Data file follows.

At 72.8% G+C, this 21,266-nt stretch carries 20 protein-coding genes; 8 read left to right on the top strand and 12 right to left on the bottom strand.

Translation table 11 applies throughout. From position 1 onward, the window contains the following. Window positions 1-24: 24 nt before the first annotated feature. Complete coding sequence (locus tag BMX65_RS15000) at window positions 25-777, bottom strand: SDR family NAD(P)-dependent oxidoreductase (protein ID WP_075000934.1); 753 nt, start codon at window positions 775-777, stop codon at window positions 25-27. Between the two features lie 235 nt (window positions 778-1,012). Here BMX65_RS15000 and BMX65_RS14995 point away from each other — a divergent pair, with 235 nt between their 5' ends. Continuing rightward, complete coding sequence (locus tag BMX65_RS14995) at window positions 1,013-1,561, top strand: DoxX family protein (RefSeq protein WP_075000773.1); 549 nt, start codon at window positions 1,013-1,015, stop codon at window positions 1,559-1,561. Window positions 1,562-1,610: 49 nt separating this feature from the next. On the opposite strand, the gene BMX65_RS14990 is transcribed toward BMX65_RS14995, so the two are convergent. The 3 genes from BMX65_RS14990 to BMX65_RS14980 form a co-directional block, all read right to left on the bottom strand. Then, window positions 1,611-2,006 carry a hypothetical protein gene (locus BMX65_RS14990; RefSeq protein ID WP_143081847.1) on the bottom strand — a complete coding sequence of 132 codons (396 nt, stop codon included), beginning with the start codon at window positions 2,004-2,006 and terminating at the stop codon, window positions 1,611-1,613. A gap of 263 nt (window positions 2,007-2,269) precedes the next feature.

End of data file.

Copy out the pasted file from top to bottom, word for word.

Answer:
At 72.8% G+C, this 21,266-nt stretch carries 20 protein-coding genes; 8 read left to right on the top strand and 12 right to left on the bottom strand.

Translation table 11 applies throughout. From position 1 onward, the window contains the following. Window positions 1-24: 24 nt before the first annotated feature. Complete coding sequence (locus tag BMX65_RS15000) at window positions 25-777, bottom strand: SDR family NAD(P)-dependent oxidoreductase (protein ID WP_075000934.1); 753 nt, start codon at window positions 775-777, stop codon at window positions 25-27. Between the two features lie 235 nt (window positions 778-1,012). Here BMX65_RS15000 and BMX65_RS14995 point away from each other — a divergent pair, with 235 nt between their 5' ends. Continuing rightward, complete coding sequence (locus tag BMX65_RS14995) at window positions 1,013-1,561, top strand: DoxX family protein (RefSeq protein WP_075000773.1); 549 nt, start codon at window positions 1,013-1,015, stop codon at window positions 1,559-1,561. Window positions 1,562-1,610: 49 nt separating this feature from the next. On the opposite strand, the gene BMX65_RS14990 is transcribed toward BMX65_RS14995, so the two are convergent. The 3 genes from BMX65_RS14990 to BMX65_RS14980 form a co-directional block, all read right to left on the bottom strand. Then, window positions 1,611-2,006 carry a hypothetical protein gene (locus BMX65_RS14990; RefSeq protein ID WP_143081847.1) on the bottom strand — a complete coding sequence of 132 codons (396 nt, stop codon included), beginning with the start codon at window positions 2,004-2,006 and terminating at the stop codon, window positions 1,611-1,613. A gap of 263 nt (window positions 2,007-2,269) precedes the next feature.